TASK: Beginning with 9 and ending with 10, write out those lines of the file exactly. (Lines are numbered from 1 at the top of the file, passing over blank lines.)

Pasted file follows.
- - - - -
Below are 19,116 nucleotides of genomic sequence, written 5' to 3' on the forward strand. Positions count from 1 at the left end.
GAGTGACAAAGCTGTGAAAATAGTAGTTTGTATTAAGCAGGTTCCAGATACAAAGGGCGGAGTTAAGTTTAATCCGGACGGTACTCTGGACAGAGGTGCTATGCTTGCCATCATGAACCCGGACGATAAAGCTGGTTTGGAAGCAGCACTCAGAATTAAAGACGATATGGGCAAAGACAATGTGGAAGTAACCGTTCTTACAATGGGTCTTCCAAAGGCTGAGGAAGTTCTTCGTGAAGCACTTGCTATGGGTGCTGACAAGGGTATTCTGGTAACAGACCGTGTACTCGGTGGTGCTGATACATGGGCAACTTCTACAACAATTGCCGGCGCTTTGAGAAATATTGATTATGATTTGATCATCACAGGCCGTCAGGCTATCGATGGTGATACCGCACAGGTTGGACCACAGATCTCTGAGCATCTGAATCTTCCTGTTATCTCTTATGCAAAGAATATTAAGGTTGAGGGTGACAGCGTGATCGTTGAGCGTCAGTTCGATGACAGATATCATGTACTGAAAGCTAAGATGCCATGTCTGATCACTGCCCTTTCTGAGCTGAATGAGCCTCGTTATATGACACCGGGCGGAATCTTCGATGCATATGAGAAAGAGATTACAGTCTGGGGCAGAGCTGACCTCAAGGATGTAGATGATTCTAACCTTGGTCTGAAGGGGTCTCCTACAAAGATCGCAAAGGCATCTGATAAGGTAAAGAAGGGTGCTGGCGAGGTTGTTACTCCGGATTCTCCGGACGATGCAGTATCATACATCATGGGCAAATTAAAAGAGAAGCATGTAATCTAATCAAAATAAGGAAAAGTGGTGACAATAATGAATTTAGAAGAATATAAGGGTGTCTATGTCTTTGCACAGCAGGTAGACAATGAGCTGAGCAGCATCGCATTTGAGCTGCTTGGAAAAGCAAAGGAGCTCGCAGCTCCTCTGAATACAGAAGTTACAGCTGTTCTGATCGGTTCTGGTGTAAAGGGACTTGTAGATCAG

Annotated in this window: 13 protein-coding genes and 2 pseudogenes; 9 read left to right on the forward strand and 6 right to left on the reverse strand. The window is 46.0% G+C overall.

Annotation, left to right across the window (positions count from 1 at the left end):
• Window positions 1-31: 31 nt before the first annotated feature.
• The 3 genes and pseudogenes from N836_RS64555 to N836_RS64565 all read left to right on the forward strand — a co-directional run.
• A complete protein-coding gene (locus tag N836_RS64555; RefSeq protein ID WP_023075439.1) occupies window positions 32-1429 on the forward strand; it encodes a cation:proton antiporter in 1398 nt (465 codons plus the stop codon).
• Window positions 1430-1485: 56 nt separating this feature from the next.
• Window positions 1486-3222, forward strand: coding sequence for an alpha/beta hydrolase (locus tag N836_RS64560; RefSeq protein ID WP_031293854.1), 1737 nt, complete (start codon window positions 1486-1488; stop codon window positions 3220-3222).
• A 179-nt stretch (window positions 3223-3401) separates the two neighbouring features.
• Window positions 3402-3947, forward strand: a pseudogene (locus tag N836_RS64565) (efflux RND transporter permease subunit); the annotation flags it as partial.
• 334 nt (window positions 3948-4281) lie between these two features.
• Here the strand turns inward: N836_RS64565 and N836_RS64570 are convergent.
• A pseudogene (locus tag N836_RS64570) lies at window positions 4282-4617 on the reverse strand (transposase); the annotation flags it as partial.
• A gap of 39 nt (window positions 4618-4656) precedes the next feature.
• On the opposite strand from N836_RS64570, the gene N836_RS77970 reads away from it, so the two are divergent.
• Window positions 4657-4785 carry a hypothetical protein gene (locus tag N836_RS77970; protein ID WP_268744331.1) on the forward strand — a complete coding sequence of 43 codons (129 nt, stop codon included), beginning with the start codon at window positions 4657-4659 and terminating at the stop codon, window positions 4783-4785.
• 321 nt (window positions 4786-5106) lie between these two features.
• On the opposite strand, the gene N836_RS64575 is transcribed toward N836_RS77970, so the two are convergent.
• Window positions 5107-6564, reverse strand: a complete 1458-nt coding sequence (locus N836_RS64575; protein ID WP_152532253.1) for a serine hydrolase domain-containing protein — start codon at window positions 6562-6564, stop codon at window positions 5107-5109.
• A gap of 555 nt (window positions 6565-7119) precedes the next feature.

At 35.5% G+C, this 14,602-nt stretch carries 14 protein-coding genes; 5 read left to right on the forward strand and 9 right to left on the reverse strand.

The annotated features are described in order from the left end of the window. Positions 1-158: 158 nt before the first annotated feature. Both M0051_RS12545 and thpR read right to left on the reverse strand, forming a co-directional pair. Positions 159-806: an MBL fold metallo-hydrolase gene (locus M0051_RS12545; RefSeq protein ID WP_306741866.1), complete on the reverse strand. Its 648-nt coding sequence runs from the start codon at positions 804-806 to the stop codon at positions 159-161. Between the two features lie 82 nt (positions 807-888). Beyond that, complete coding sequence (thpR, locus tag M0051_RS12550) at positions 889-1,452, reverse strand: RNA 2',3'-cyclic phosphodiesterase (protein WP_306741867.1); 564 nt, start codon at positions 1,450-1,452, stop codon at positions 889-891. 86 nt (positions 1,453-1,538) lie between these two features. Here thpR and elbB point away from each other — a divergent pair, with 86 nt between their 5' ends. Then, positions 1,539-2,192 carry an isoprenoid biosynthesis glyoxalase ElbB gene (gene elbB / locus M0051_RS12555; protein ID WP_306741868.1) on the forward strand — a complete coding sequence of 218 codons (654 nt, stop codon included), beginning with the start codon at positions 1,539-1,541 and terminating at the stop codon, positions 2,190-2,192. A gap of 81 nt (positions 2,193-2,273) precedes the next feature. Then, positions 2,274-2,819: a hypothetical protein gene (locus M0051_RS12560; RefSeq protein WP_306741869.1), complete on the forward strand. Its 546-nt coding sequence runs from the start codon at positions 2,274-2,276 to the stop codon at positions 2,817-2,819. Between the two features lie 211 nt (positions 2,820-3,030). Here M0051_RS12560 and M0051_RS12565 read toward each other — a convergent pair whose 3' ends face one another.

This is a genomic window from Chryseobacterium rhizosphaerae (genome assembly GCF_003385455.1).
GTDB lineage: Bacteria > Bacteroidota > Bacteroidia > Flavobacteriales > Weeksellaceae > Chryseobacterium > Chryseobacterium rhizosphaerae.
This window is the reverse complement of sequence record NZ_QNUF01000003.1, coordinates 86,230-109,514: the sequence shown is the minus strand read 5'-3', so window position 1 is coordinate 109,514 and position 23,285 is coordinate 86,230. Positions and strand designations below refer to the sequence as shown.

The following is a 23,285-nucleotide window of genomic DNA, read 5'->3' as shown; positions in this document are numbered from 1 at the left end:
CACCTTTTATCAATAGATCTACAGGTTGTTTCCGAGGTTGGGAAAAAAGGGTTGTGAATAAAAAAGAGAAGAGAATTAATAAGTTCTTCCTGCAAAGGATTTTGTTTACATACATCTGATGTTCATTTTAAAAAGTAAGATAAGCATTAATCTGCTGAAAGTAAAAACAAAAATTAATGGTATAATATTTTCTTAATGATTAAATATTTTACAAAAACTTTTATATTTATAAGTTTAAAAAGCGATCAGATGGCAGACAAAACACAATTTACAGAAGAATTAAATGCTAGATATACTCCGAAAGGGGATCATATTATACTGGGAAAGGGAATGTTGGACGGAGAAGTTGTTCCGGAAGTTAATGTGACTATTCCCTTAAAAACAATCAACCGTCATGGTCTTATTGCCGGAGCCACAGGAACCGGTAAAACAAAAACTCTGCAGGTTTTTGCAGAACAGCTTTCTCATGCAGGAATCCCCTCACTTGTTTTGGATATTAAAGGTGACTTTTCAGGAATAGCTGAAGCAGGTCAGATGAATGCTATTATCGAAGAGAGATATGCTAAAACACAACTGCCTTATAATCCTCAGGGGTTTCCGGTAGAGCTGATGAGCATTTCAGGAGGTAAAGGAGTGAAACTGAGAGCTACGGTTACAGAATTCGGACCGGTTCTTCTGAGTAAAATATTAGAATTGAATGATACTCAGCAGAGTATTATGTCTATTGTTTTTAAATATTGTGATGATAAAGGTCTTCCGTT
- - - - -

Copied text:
• Window positions 1486-3222, forward strand: coding sequence for an alpha/beta hydrolase (locus tag N836_RS64560; RefSeq protein ID WP_031293854.1), 1737 nt, complete (start codon window positions 1486-1488; stop codon window positions 3220-3222).
• A 179-nt stretch (window positions 3223-3401) separates the two neighbouring features.